10 Best Stop Motion Movies That You Should Know Update 04/2024

Best Stop Motion Movies

Some of the best stop motion films are ranked by Rotten Tomatoes, a genre that dates back to the beginnings of filmmaking.

One of the most difficult forms of filmmaking and animation is stop-motion, which is an art form in its own right and requires a lot of patience and talent. J. Stuart Blackman’s The Humpty Dumpty Circus, made in the early 1900s, is often cited as the first picture entirely animated with stop-motion.

Puppets, dolls, paper cut-outs, and clay are just a few of the materials that can be used to create this type of animation. The art of stop-motion is alive and well, despite the rise of more prominent types of animation like CG in recent years. Films made with this technology almost always have a lasting impression on viewers. Some of the greatest stop-motion films of all time have been ranked by Rotten Tomatoes in this list.

1. The Year Without a Santa Claus (1974) – 90%

The Year Without a Santa Claus (1974)

The legacy of this television show has lasted for decades and continues to this day. Although The Year Without a Santa Claus was only 51 minutes long, its success was extremely unexpected. A Christmas special aired every year after its release and is still aired around the holidays today.

If you reside in the United States and have ever watched television, you’re more than likely familiar with The Year Without a Santa Claus.

2. Coraline (2009) – 90%

“Coraline” is one of the most popular animated pictures of all time as well as being a stop motion animation that has grossed more money than Wallace & Gromit: The Curse Of The Were-Rabbit (2005) and Chicken Run (2000).

Henry Selick’s Coraline is an accurate and viscerally creepy adaptation of Neil Gaiman’s 2002 story, even if it doesn’t exactly convey the dread.

3. James And The Giant Peach (1996) – 91%

James And The Giant Peach (1996)

Another Henry Selick gem is Walt Disney’s James and the Giant Peach: The Adventures of James the Third. In many ways, this picture stands out because of its unique combination of stop-motion and live-action.

It was author Roald Dahl’s surviving spouse, Felicity Crosland, who gave Disney rights to James and the Giant Peach. On multiple occasions, he turned down film adaptations of his iconic novel.

4. Fantastic Planet (1973) – 91%

Fantastic Planet introduced a new form of animation in 1973, one that still looks unusual and eye-catching to this day, and one that was created using stop-motion techniques. As a result of its allegories and analogies, this picture is frequently lauded.

Fantastic Planet, on the other hand, is a visual masterpiece and an unforgettable addition to stop-motion animation.

5. Fantastic Mr. Fox (2009) – 93%

Fantastic Mr. Fox (2009)

It was Wes Anderson’s Fantastic Mr. Fox that stood out from all the other 3D digitally animated pictures that were swiftly forgotten. It was a breath of fresh air for many people. Anderson’s first feature-length animated film, it has gained a devoted following since its 2009 debut.

Willem Dafoe, Bill Murray, and Meryl Streep lend their voices to the film adaptation of Roald Dahl’s 1970 children’s book, Fantastic Mr. Fox.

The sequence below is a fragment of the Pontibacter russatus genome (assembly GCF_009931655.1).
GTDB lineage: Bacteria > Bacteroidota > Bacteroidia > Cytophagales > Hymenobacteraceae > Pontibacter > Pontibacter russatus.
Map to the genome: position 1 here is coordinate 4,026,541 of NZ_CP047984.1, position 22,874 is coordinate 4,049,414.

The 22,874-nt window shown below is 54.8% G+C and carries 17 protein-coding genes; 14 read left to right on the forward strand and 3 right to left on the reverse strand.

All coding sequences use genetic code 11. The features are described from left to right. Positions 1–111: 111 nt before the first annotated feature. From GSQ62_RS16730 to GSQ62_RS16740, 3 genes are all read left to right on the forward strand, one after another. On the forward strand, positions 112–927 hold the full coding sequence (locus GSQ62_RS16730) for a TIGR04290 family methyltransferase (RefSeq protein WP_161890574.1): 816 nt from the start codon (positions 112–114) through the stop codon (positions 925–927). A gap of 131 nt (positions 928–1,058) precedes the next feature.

6. The Nightmare Before Christmas (1993) – 95%

For many fans, Tim Burton’s Nightmare Before Christmas is one of his greatest works. When it comes to credit, it should be noted that while Burton came up with the concept and storyline of this quirky comic horror, Henry Selick directed it.

Since its first release in 1993, The Nightmare Before Christmas has become a holiday ritual for many fans.

It was nominated for an Academy Award for Best Visual Effects, among many other honors.

7. Wallace & Gromit: The Curse Of The Were-Rabbit (2005) – 95%

Wallace & Gromit The Curse Of The Were-Rabbit (2005)

Wallace & Gromit: The Curse of the Were-Rabbit, a spoof of classic monster movies like The Mummy and The Mummy Returns, became an unexpected hit. For the second time ever, a DreamWorks Animation film received an Academy Award for Best Animated Film when this claymation comedy was released in 2005.

The Wallace & Gromit shorts were the inspiration for this film, which was the most successful Wallace & Gromit feature film. The fascination with the duo’s antics began 30 years ago and shows no signs of waning any time soon.

8. Kubo And The Two Strings (2016) – 97%

In spite of the fact that Kubo and the Two Strings was critically acclaimed upon its theatrical premiere in 2016, Laika’s film is noted for its lackluster performance at the box office, grossing only $77.5 million on a budget of $60 million.

Critics and moviegoers alike praised Kubo and the Two Strings for its intriguing plot and stunning animation, despite the film’s lack of monetary success.

9. My Life As A Zucchini (2016) – 99%

My Life As A Zucchini (2016)

The 2016 Cannes Film Festival debut of My Life as a Zucchini (also known as My Life as a Courgette) has cemented its status as one of the most accomplished yet underappreciated stop-motion pictures to come out in recent years.

Claude Barras, the Swiss filmmaker of this comedy-drama, was nominated for Best Animated Feature Film at the 89th Academy Awards, among other honors.

10. The Tale Of The Fox (1937) – 100%

The Tale of the Fox was the world’s sixth-ever entirely animated feature picture eight months before Walt Disney released Snow White and the Seven Dwarfs. Fantastic Mr. Fox’s ensemble was made up of animals, with the protagonist himself being a fox in The Tale of the Fox.

Furthermore, this film is one of the earliest examples of a fully animated feature film being constructed entirely out of puppets and stop-motion.